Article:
Photos: One Last Trip into the Colorado High Country

Written by: Jon Hill

Tom shows off a gorgeous late-season cutthroat–the reward for a long hike through snowy terrain.
Photos courtesy Jon Hill

It is a well-known fact that you never know what to expect from the weather in Colorado. So when a snow storm rolled through the state the day after Labor Day, it was no surprise. Tom and I had planned to do one last backpacking trip for the year, but because of that storm, we had to change our plans from a four-day/three-night trip to a two-day/one-night trip. We really didn’t know how much snow would still be up in the high country, nor did we know what to expect from the fishing because of the drastic weather shift. But it didn’t deter us from trying.

If you’re hiking in the Rockies in September, you have to be ready for anything.

We hiked in roughly five miles, the first half on completely dry trails, the second half in the snow. Once we found a decent campsite, the rest of the weekend was filled with blue skies and fly casting. Late season at that elevation, it’s usually best to fish in the afternoons because the water has time to warm up throughout the day. Only having one afternoon and the next morning to fish, we both were still able to get a few cutthroats to bite, although the fishing was definitely slower than we would have liked.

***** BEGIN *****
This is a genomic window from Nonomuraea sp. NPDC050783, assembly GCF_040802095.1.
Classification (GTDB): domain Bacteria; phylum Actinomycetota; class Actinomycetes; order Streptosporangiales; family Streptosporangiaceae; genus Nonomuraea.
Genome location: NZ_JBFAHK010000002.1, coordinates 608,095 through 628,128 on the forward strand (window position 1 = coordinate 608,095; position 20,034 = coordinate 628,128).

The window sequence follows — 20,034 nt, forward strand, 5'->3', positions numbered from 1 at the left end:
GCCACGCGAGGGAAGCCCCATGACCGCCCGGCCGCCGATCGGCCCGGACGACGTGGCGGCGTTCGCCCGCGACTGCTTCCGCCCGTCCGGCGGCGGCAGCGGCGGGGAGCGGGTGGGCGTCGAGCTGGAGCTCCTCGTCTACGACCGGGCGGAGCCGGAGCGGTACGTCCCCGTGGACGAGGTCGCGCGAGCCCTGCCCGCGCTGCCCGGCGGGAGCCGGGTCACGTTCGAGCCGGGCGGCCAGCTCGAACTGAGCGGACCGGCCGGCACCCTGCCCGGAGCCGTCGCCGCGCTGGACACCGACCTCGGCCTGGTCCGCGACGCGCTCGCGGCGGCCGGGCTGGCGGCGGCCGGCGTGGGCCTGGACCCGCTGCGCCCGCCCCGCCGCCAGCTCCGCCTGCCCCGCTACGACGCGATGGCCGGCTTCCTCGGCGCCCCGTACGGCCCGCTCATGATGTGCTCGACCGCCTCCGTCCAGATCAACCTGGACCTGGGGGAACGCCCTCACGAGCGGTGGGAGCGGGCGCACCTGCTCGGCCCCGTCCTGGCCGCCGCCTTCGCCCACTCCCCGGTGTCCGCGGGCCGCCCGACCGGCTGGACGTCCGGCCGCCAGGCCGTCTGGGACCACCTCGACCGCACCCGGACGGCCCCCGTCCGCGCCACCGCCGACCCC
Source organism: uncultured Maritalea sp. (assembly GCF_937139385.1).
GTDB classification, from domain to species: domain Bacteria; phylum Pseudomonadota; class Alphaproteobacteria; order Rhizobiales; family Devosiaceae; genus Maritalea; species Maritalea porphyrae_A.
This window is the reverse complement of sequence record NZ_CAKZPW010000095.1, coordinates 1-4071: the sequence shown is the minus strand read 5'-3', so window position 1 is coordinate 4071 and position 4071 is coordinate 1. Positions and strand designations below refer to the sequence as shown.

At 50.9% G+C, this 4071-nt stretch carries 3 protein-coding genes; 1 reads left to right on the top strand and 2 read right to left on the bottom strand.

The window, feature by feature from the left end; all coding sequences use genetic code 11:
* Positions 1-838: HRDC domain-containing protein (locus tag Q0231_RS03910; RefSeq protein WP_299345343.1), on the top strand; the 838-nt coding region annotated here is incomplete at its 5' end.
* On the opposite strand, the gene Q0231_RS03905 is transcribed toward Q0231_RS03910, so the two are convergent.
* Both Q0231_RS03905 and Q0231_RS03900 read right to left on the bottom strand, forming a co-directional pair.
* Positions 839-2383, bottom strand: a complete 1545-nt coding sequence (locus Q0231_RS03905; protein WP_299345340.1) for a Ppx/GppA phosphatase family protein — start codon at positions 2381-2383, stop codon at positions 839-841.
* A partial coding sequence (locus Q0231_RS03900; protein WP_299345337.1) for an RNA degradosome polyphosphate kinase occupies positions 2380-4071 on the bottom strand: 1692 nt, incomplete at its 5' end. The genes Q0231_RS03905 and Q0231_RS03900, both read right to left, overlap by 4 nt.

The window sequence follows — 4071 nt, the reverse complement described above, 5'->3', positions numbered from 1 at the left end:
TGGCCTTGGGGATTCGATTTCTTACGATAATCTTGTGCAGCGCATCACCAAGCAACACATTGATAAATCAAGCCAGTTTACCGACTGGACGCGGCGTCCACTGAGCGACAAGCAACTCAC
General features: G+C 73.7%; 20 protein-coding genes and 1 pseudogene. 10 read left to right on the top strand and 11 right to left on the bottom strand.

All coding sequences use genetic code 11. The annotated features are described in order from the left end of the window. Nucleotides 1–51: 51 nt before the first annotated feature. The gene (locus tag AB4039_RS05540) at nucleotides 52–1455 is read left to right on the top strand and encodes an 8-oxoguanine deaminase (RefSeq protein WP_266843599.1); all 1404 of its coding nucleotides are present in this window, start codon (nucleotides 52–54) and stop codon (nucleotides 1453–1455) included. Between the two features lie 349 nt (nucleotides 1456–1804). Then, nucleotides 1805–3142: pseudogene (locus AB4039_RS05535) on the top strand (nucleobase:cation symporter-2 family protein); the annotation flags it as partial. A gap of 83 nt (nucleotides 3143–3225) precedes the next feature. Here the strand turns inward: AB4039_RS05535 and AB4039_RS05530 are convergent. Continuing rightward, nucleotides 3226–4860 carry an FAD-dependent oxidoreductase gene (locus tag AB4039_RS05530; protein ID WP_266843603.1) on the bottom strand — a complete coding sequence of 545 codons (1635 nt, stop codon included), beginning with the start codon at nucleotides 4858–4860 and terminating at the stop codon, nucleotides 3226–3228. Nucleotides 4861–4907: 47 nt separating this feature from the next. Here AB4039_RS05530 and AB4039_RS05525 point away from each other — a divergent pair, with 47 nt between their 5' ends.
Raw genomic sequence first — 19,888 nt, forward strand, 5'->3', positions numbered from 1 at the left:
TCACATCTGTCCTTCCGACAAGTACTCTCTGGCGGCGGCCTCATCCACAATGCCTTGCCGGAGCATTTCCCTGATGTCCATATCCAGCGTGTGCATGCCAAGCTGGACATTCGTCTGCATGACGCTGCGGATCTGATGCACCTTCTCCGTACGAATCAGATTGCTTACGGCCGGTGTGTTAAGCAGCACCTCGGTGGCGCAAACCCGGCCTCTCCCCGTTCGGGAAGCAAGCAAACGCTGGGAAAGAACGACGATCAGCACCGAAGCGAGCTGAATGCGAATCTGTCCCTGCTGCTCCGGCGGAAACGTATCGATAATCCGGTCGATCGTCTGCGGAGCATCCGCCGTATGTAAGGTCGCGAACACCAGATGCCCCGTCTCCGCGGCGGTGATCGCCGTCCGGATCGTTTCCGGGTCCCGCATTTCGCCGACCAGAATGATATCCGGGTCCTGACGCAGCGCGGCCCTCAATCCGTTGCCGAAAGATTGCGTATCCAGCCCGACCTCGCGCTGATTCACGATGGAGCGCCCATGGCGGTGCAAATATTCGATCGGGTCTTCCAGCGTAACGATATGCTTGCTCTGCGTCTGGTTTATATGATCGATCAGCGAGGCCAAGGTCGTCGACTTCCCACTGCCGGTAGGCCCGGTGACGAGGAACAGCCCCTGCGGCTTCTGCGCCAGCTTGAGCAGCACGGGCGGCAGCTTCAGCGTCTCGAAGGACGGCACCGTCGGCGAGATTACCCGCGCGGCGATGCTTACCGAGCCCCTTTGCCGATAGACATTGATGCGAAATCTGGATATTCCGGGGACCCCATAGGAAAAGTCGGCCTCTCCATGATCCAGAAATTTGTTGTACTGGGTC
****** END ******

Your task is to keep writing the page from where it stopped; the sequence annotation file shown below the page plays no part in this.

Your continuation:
Your legs suddenly feel less tired when you see a glorious trout

Excited to get one last trip to 11,000 feet and catch some beautiful cutthroat trout, we now look to next year and start to plan where our adventures will take us.

Jon Hill lives in Littleton, Colorado and works in the digital-graphics field. But he spends almost all his spare time chasing trout in the high country, and his photos have been featured many times on the Orvis News. (See hereherehere, and here for just a taste, or visit his blog, Ramblings.) He’s also a former Trout Bum of the Week.

Fishing during warmer afternoons paid off for Jon.

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